Saturday, March 10, 2012

More in Time Lapse

And to add to the party, another bit of playing around with time lapse. This time zoomed in on the Tagus river, and obtained this interesting sequence. To achieve it, the intervalometer was set to take a picture every 10 seconds. Again, automatic settings such as ISO sensitivity and aperture were chosen. Only the focusing was kept manual.

Sunday, March 4, 2012

The timelapse intervalometer - the technology behind the device

With the results having been posted in a previous post, it is now time to flesh through the details that led to the creation of this simple yet useful device.

I started with the optimism that my Fujifilm S9600 camera would have some form of remote control possibillity other than the mechanical shutter release that is supported in the shutter button itself.

Saturday, February 25, 2012

Time lapse shooting - moving into more professional results...

While the first videos seemed pretty cool in spite its mediocre quality (maybe because of the time domain wonder of perceiving things that we normally wouldn't given the different time scale we live in), now I had to move one step further.

The idea was to use a better camera, one offering photographic quality in every single frame.

Friday, January 27, 2012

From morning until dawn - and entire day described in seconds

Time lapse video sequences can render exciting results, for the visual impact these provide. While simply being a sequence of frames more separated in time than in a conventional video, once played back at the rate the human vision considers smooth (30 frames per second) these provide a view of the world that a human cannot easily perceive directly, given the comparatively fast rate at which he summarizes and retains information. For instance a cloud in its pass has very complex yet slow changes in shape and trajectory. These are very hard for average humans to perceive, memorize and mentally reconstruct as an animated sequence of events. In general, slow changing processes are inherently hard for humans to characterize in its dynamic nature.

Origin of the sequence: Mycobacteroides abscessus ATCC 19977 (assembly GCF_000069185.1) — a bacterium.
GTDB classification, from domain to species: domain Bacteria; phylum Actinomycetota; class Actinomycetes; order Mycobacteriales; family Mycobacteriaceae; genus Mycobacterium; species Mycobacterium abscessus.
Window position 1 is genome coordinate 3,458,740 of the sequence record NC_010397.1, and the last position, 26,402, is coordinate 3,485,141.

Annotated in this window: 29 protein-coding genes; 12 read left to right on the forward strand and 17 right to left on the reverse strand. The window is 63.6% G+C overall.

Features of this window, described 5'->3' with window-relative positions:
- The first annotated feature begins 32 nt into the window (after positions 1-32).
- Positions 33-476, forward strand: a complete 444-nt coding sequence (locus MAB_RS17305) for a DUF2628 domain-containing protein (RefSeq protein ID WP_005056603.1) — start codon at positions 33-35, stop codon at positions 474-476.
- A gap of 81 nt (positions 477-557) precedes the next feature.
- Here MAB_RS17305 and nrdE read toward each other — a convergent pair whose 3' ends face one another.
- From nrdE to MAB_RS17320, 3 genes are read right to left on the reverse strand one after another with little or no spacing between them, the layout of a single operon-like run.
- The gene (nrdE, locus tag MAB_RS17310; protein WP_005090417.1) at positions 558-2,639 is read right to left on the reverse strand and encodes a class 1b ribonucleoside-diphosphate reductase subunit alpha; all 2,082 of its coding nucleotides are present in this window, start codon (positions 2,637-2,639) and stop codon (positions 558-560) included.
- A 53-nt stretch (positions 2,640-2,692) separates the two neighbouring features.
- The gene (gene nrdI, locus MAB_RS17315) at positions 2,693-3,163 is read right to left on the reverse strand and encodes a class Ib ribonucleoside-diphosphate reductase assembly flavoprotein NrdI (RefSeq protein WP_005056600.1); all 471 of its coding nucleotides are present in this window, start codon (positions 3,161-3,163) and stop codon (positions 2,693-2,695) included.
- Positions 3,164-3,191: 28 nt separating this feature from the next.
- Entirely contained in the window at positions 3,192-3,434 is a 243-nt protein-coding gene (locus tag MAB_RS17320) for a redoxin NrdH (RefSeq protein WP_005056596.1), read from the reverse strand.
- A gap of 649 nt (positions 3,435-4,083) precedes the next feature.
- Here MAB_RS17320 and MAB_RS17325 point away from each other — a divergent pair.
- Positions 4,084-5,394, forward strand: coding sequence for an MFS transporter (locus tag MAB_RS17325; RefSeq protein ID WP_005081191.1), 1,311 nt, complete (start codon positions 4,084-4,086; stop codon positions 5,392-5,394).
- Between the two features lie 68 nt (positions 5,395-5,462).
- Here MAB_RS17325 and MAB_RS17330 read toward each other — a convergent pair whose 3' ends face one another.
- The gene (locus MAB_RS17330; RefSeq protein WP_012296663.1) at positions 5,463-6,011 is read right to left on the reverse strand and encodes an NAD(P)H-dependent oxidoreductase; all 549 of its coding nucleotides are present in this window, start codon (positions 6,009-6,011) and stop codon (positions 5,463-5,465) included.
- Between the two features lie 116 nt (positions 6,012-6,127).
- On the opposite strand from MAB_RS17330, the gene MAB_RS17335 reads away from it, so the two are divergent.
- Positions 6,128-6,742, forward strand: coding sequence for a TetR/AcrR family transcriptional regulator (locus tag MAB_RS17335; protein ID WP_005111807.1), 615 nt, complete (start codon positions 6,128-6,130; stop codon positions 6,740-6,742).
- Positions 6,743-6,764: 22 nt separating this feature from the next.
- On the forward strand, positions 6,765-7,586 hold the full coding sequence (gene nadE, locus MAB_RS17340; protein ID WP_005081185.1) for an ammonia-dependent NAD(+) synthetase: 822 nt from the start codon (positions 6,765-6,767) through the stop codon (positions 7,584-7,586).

As such it is not surprising that a video containing nothing more than a reproduction of the real world can be appreciated by humans as being somewhat surreal, when simply the only difference is the rate at which information is sampled and later reproduced.

The first video contains about 20 hours of footage shrunk to 32 seconds. It reveals one angle of the Almada city at the south of Lisbon, where part of the 25 de Abril bridge and the Cristo Rei can be seen. It is a typical winter day in Portugal, where the fog floods the morning and a passing of dense clouds fulfills the entire afternoon. This typical day is however solitary in a atypical winter month padded with bright sunny days and mild temperatures.

The second video taken during the 27th January 2012, reveals a clear night transition to a bright winter day in the city of Almada, just south of Lisbon the capital city of Portugal. At the bottom right, the horizon is cut by a huge rectangular crane belonging to a long time decomissioned shipyard.Its name was Lisnave and would once be an important maritime reference for large ships and oil rigs which would stop by for major repairing and overhauling.